At the high school I attended in northern Durham, there was a section of the student parking lot widely known as “Redneck Row.”
The name, I assume, was inspired by the procession of Chevy Silverados and Ford F-150s—most with lifted suspensions and Confederate flags mounted in their flatbeds—that parked there each day.
Met first by Redneck Row, a visitor might make a quick assumption about the demographics of the student body, but later realize that this is the same school where posters for the Queer-Straight Alliance decorate the walls; where students have staged walkouts to voice support for reproductive rights, protest the Trump Administration, and condemn a Honduran classmate’s pending deportation; where a journalism class printed the first bilingual student newspaper in the state; and where more than 80 percent of enrollees are students of color.
I thought about my high school as I read a recent New York Times op-ed by Frank Bruni, where Bruni describes having to drive just 15 miles through North Carolina’s newly redrawn 13th Congressional district “to see two versions of America — and to see them at war.”
After stopping at a vegan- and LGBTQ-friendly coffee shop in solidly blue Garner, he travels a few miles east to the town of Clayton, where houses are tricked out with Trump flags and signs that read “Wake Up People.”
Like Redneck Row and the rest of my student parking lot, the towns are adjacent but disparate, with a Venn diagram so diverged that their only shared quality is being located in the state of North Carolina.
Bruni, a longtime Times contributor, attended undergrad at UNC-Chapel Hill and moved back to the Triangle last year to teach journalism and public policy at Duke. Since returning to North Carolina, he writes, “I’ve been struck by the uncanny way in which it finds itself at the center of national events and is confronted by the same big questions that the country is.”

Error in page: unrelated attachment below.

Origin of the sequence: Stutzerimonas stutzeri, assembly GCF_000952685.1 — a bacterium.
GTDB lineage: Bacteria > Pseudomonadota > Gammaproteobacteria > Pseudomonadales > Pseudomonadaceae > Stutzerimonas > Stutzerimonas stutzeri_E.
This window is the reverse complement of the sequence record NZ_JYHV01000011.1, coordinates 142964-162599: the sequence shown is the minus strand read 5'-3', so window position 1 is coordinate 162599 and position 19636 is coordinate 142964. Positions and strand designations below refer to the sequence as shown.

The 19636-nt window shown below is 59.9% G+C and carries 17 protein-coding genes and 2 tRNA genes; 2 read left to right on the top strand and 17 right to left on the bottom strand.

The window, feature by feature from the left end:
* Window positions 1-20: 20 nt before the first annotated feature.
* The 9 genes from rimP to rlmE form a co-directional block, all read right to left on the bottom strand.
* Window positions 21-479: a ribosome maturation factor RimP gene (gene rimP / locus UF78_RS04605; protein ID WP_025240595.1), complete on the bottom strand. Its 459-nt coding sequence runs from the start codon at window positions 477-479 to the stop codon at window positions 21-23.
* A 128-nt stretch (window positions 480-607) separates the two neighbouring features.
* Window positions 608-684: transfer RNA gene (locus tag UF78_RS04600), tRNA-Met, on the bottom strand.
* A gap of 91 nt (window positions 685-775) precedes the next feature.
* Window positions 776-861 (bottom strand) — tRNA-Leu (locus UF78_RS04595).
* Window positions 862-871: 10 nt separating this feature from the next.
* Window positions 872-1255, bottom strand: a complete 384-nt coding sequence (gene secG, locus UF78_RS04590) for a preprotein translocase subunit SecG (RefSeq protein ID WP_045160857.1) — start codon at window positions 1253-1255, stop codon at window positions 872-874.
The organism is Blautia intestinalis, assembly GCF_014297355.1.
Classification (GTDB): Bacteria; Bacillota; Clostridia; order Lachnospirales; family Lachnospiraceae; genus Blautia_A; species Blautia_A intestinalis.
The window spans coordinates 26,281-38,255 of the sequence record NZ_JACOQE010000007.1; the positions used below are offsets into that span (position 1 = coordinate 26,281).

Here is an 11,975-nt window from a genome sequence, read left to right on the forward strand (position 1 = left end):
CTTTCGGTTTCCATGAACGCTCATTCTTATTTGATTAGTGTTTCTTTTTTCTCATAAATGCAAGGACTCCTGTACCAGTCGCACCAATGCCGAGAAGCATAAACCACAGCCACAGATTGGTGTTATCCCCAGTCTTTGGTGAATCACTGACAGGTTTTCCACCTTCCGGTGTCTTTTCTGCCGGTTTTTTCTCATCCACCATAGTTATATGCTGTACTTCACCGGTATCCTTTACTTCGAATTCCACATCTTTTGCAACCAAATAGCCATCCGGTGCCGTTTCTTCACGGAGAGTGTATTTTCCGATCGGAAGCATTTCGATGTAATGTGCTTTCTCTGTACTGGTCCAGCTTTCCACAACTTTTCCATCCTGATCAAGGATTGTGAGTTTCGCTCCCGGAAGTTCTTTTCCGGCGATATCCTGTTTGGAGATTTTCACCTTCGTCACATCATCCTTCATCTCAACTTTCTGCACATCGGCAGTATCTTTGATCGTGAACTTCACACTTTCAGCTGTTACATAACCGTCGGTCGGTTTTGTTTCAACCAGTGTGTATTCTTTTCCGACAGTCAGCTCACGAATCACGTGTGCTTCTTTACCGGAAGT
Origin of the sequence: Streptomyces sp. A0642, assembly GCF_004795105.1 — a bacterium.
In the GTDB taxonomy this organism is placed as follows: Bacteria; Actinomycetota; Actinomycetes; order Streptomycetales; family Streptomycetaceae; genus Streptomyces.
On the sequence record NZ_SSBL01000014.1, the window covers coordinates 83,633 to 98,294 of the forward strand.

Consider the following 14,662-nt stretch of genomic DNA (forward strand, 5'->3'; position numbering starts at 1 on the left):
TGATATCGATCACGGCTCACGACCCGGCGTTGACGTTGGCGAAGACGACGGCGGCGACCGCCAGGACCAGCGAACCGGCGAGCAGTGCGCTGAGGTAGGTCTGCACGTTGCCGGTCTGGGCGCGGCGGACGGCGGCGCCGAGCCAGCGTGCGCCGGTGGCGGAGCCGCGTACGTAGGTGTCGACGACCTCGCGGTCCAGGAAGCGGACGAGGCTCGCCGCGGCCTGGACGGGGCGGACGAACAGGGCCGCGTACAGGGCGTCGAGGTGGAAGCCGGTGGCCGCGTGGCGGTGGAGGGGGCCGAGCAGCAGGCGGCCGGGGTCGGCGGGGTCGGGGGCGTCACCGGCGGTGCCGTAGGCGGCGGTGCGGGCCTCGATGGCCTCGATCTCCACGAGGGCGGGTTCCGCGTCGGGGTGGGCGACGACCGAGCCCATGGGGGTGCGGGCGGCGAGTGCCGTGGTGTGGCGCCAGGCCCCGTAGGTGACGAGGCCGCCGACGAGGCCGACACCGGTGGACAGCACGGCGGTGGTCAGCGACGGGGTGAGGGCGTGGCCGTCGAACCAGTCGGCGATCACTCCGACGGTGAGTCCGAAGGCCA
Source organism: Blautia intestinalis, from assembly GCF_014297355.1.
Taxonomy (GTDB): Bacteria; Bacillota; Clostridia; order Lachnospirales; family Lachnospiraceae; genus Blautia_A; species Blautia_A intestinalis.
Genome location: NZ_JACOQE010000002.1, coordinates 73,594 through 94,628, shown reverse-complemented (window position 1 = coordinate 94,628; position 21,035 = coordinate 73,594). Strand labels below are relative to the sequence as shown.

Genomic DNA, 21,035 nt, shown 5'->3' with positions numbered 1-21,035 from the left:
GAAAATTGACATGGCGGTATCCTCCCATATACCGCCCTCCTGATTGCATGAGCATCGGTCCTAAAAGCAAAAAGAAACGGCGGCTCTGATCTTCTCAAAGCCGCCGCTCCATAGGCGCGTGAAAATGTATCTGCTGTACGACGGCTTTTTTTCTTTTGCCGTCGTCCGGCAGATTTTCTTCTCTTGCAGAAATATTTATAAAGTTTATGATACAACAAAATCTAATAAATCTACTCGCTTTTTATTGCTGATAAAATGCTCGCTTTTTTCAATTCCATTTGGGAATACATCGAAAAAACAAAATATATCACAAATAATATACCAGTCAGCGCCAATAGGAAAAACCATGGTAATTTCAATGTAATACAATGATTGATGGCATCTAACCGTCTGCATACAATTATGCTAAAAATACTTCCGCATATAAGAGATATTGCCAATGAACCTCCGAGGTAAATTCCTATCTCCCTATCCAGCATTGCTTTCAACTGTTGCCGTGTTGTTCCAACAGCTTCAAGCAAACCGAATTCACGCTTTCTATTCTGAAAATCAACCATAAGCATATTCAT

It’s a state where partisan judicial elections and extreme gerrymandering threaten to destroy representative democracy, allowing for leaders that neither reflect nor report to their constituency; where residents are split so evenly down the middle that they simultaneously went for Trump and re-elected a Democratic governor in 2020; and, perhaps most notably, where nearly everyone lives in a bubble of red or blue.
“I had the vague idea of finding, within a roughly 25-minute drive of Duke’s campus in Durham, some kind of political mix that reflected the state’s reputed political color,” Bruni writes. “I like purple. But I learned how inexact the “purple” label is. It implies some real blending of red and blue, some halfway point. But North Carolina is purple only if you step far back, the way you do to make sense of a Seurat painting, so that you no longer see the individual dabs and blotches of red and blue.”
North Carolina’s political turmoil hasn’t prevented an influx of new residents, he notes; people are growingly drawn to the state’s natural beauty, high-profile universities, and burgeoning tech scene.
When they get here, they just have to decide which area of the lot they want to park in.
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